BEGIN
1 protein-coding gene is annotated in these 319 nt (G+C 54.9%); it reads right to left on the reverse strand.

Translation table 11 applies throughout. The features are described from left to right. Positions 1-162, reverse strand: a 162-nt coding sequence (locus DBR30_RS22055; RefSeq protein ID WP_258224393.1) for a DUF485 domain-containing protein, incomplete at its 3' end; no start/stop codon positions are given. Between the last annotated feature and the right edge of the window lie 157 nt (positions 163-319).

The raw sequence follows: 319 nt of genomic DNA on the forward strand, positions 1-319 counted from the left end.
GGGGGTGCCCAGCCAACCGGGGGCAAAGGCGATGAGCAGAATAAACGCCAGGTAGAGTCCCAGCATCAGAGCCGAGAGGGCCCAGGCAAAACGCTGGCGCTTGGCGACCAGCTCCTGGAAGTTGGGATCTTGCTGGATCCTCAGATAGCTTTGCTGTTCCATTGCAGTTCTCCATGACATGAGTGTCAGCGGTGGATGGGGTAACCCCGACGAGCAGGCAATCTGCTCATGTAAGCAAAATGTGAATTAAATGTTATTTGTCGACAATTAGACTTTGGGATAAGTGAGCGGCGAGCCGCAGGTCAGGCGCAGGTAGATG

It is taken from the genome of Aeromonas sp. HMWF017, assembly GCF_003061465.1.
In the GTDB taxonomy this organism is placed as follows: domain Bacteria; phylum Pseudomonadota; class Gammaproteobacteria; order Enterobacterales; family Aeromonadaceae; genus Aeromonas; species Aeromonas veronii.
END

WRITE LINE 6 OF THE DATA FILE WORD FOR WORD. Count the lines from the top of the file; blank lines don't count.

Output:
In the GTDB taxonomy this organism is placed as follows: domain Bacteria; phylum Pseudomonadota; class Gammaproteobacteria; order Enterobacterales; family Aeromonadaceae; genus Aeromonas; species Aeromonas veronii.